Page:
As you can see, the market is expecting these eight companies to contract their earnings by 3% over the next two years.

But analysts, who spend every day analyzing market conditions, earnings trends, and the efficacy of management initiatives have other ideas. They believe that these companies will grow their earnings base by 11%, double the expected corporate average growth rate.

This lines up with Paulson’s strategic goals. Many of these companies are undergoing transformations or events that may make the market nervous. But his team of analysts has identified opportunities in these events that the market is not pricing in.

Take a look at Bausch Health Companies, for example. While the market is pricing in a 6% setback in EPS, analysts expect the company’s spinoffs to be deeply accretive, and causing EPS to improve by 10%.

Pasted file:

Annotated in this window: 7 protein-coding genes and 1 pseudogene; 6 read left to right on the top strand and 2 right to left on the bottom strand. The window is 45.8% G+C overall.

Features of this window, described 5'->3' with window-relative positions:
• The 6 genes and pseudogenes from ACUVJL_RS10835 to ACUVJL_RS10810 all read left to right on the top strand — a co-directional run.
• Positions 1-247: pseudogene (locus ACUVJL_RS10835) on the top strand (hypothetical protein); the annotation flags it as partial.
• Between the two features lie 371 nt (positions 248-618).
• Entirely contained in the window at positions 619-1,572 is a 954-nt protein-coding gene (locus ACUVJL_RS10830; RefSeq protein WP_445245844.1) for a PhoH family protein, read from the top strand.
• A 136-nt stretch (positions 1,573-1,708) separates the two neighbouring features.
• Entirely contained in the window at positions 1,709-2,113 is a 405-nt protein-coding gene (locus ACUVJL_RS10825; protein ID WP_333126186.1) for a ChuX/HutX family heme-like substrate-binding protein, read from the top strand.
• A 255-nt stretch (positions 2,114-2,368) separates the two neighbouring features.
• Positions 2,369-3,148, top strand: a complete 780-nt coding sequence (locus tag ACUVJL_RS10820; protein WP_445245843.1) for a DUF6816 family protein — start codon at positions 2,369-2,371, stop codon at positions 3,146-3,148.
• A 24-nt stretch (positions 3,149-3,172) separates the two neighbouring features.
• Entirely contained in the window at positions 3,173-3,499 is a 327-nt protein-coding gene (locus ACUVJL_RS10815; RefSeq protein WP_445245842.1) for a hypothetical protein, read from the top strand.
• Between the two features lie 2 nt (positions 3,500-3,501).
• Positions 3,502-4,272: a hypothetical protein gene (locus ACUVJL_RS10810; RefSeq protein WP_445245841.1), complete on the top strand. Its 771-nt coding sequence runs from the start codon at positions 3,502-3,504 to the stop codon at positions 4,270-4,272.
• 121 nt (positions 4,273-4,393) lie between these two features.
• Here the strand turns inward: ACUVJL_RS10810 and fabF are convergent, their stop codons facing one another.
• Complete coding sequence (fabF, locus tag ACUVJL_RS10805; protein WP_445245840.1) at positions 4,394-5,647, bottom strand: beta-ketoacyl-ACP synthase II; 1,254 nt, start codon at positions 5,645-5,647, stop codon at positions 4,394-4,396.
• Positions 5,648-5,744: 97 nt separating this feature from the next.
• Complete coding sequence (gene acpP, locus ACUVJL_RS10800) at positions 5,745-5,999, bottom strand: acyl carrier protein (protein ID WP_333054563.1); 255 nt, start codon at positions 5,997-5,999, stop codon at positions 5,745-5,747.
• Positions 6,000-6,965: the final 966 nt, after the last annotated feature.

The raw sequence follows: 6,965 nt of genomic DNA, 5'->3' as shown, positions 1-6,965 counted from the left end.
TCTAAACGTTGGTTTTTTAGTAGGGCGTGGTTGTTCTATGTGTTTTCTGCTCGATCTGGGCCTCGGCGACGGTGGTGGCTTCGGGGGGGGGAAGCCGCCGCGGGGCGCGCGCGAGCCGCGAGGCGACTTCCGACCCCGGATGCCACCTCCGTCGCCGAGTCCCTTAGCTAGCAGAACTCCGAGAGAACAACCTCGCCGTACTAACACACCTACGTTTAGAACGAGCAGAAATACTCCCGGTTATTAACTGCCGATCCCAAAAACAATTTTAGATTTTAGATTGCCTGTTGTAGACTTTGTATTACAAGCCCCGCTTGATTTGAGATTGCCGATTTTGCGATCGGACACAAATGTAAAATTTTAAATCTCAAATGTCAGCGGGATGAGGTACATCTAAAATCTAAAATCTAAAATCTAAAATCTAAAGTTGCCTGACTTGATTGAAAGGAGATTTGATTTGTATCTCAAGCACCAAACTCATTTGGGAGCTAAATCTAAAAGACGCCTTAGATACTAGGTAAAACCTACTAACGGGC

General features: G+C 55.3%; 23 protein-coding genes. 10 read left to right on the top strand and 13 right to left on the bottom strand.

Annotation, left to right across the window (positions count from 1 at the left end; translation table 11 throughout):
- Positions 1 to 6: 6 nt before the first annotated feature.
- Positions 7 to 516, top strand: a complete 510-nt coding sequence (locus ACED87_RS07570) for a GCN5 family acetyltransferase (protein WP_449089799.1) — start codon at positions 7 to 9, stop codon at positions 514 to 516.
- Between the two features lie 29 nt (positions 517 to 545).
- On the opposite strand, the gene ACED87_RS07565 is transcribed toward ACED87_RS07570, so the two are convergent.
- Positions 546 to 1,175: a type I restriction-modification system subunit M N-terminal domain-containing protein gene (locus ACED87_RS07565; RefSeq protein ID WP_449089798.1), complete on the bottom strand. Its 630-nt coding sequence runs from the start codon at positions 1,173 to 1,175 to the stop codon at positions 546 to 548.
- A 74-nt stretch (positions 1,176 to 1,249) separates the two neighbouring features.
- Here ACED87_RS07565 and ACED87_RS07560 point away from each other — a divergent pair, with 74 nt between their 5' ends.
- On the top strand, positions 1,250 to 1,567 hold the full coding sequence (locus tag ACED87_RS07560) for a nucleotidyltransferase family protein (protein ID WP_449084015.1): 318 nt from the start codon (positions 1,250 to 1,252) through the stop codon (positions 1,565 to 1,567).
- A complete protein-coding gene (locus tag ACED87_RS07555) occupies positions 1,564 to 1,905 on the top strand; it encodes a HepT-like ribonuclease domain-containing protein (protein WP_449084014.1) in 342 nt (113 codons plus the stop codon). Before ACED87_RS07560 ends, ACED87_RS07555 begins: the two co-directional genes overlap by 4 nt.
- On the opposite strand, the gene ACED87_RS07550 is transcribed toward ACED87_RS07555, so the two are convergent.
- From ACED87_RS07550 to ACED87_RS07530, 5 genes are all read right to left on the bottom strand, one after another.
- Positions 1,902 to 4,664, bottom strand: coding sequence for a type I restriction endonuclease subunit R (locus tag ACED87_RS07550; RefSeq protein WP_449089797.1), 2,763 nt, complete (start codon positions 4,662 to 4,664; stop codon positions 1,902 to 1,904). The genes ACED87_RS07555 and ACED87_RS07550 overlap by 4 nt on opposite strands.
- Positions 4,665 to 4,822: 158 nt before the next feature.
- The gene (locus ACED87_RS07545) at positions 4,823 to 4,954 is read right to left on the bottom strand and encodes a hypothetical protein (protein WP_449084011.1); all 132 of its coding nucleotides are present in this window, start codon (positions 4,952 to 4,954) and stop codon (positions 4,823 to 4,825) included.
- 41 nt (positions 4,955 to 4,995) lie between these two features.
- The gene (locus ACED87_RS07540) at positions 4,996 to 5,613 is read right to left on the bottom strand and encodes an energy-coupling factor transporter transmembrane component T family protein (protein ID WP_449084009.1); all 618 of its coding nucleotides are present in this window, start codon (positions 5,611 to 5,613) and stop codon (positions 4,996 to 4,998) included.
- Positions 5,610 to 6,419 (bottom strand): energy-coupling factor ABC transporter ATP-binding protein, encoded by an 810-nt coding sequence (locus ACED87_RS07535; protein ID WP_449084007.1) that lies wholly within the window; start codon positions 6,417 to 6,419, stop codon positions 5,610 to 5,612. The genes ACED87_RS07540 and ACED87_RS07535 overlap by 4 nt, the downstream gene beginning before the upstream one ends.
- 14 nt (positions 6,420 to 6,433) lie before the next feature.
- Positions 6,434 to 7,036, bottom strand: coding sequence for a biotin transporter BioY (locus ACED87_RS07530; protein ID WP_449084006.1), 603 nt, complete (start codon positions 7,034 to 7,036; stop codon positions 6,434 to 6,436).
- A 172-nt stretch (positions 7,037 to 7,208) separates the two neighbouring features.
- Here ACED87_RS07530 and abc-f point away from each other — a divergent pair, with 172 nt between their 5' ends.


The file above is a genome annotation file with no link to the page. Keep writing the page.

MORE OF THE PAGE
Similarly, the railroad magnate Kansas City Southern (KSU) has a 15% EPS growth priced into its current valuation. But as the other two major railroad goliaths, Canadian National and Canadian Pacific, duel over which gets to acquire Kansas City Southern, analysts expect EPS to grow by 21%.

Paulson, meanwhile, plans to hold the company through the groundbreaking merger.

PCI’s clever event arbitrage strategy yields a set of investments that look very promising on a Uniform basis.

This just demonstrates the importance of embedded expectations. When changes occur in the marketplace, there is often a window of opportunity when those who are in-the-know can beat the market to the realization that there is money on the table.